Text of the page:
“To Pimp a Butterfly”: Kendrick Lamar Turned Inside Out

to pimp a butterfly

I have something to confess: at first listen to Kendrick Lamar’s newest album To Pimp a Butterfly, I was half-paying attention. I was busy doing other things, and didn’t catch the beauty and nuances of this album. I recently re-listened to this album and found it more insightful than anything else I’ve listened to recently.

To Pimp a Butterfly is Kendrick Lamar’s magnum opus. The album, where Lamar lays out his guts, is not only a raw assessment of racism and identity, but a masterful feat of production, combining jazz, spoken word and rap.

Lamar, known for writing his music from his own life experiences, highlights the differences between his two different lives in this album. The dichotomy between the two identities–one of a wealthy artist on tour and the other who still feels like a struggling kid in Compton–is highlighted in the album.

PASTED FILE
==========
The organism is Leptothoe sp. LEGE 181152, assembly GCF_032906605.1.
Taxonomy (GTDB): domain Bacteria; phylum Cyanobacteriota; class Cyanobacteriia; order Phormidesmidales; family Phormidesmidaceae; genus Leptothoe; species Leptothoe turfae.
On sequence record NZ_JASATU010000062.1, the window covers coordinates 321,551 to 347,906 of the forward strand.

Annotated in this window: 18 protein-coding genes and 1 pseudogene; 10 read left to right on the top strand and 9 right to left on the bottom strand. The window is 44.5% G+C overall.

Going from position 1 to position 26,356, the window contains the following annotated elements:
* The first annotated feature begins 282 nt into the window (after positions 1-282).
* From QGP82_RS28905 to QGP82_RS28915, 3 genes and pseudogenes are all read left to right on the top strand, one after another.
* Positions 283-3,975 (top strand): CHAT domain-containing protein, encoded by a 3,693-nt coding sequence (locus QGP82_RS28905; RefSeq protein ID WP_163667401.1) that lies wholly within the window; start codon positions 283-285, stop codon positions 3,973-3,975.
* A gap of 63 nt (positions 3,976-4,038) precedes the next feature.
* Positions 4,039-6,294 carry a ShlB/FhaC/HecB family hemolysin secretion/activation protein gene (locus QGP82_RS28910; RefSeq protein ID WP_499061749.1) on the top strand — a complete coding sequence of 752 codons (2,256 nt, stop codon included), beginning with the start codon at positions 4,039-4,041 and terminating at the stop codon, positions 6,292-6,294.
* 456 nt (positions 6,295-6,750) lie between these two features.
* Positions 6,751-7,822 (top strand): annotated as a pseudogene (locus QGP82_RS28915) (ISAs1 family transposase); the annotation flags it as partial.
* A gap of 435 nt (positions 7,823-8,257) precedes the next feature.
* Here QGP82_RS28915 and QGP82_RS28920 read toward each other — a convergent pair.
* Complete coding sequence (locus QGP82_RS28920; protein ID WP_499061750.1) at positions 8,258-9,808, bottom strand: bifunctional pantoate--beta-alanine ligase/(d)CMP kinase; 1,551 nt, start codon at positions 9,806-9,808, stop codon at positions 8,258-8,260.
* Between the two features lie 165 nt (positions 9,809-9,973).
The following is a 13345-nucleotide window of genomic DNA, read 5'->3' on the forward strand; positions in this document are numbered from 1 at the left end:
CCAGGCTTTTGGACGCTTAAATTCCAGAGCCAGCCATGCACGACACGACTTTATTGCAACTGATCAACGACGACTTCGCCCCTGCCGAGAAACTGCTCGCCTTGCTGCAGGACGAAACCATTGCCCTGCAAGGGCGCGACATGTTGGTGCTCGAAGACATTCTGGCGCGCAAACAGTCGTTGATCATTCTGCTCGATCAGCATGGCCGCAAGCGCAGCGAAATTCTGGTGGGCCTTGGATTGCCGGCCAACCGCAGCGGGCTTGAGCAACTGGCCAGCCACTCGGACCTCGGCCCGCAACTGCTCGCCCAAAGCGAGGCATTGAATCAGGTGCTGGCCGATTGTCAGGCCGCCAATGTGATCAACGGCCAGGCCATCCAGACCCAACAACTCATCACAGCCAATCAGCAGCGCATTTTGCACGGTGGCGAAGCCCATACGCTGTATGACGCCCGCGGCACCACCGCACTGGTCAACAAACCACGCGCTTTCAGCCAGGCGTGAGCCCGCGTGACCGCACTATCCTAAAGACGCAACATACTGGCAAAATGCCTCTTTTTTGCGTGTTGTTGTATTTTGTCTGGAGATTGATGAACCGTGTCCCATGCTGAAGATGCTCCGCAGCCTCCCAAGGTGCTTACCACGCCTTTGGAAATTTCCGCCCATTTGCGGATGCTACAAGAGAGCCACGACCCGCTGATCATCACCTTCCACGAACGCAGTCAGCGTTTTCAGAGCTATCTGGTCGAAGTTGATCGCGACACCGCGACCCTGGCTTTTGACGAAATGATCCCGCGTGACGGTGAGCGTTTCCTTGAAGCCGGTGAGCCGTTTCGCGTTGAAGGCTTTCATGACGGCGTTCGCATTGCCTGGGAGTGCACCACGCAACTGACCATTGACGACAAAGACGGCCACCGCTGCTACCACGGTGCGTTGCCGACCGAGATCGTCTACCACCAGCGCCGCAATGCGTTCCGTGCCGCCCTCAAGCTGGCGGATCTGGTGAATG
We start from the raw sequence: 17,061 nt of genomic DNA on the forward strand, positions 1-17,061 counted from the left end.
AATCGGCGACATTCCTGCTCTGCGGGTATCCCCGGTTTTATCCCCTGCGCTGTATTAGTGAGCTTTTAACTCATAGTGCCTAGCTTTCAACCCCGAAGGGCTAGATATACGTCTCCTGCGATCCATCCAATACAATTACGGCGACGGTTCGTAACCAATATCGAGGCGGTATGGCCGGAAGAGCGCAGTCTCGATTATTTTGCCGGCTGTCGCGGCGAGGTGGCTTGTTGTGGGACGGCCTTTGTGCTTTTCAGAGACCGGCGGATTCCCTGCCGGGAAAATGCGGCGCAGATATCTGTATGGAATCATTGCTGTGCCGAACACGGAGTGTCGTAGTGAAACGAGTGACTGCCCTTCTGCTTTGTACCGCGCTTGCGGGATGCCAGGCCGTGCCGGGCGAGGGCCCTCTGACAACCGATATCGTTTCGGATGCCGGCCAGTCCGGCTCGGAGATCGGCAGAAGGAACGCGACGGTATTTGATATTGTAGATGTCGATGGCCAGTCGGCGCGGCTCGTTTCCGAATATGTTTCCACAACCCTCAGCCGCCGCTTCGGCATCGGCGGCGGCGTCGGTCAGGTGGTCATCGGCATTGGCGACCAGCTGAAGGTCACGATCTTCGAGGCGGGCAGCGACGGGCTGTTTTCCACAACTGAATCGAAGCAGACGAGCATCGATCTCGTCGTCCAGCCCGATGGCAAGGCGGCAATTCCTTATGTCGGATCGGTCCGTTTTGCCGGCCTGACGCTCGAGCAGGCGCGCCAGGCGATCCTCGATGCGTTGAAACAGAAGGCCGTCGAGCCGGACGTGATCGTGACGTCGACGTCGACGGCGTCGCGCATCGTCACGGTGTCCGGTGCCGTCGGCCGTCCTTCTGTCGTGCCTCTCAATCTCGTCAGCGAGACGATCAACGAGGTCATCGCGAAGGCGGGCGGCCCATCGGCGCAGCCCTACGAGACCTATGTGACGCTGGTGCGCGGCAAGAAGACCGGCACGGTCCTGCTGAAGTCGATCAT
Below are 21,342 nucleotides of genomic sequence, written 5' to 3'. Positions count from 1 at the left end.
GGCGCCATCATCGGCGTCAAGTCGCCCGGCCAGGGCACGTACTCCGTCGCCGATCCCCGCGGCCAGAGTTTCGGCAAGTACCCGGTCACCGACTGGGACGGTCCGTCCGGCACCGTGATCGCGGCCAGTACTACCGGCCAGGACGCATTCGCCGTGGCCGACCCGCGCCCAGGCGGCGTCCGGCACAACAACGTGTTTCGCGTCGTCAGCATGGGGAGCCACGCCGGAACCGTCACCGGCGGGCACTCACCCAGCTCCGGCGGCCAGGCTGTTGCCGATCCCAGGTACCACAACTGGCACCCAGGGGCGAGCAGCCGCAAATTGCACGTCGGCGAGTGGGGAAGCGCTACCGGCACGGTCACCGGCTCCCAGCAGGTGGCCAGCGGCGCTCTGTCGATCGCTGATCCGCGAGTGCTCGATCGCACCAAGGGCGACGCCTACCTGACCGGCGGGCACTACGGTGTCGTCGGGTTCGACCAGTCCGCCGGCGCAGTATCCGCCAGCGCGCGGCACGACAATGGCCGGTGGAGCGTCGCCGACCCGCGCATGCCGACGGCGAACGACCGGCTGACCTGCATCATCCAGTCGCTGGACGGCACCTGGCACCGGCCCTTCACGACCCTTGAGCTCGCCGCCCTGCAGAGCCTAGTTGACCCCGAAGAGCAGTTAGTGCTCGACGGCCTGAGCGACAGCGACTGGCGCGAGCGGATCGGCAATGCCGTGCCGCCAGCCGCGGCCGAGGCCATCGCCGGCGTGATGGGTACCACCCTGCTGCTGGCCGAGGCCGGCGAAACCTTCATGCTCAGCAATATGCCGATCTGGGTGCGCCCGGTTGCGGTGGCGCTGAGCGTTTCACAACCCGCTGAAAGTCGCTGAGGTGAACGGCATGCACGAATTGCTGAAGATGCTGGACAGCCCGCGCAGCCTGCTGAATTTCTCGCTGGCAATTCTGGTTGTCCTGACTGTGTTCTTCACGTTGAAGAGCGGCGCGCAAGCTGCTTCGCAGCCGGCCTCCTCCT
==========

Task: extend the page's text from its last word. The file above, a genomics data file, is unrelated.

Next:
The album, at first, is confusing, reeling. It can take some time to become fully acquainted with it, but once you are, you can see what Kendrick Lamar is really saying–that people are nuanced, that change happens quickly and without much foresight and the harsh history of America has openly disadvantaged his friends and family–he was just lucky to get out (or maybe he wasn’t).

The best part of the album, for me, is in the song “Mortal Man,” where Kendrick asks Tupac (his idol) about struggling with fame. Tupac answers, from an old interview, with surprising gentleness and wisdom. The song ends.

Kendrick Lamar isn’t Tupac, but he can definitely try to make the same kind of incredible art.

You can listen to To Pimp a Butterfly on Spotify, or purchase it on Amazon.


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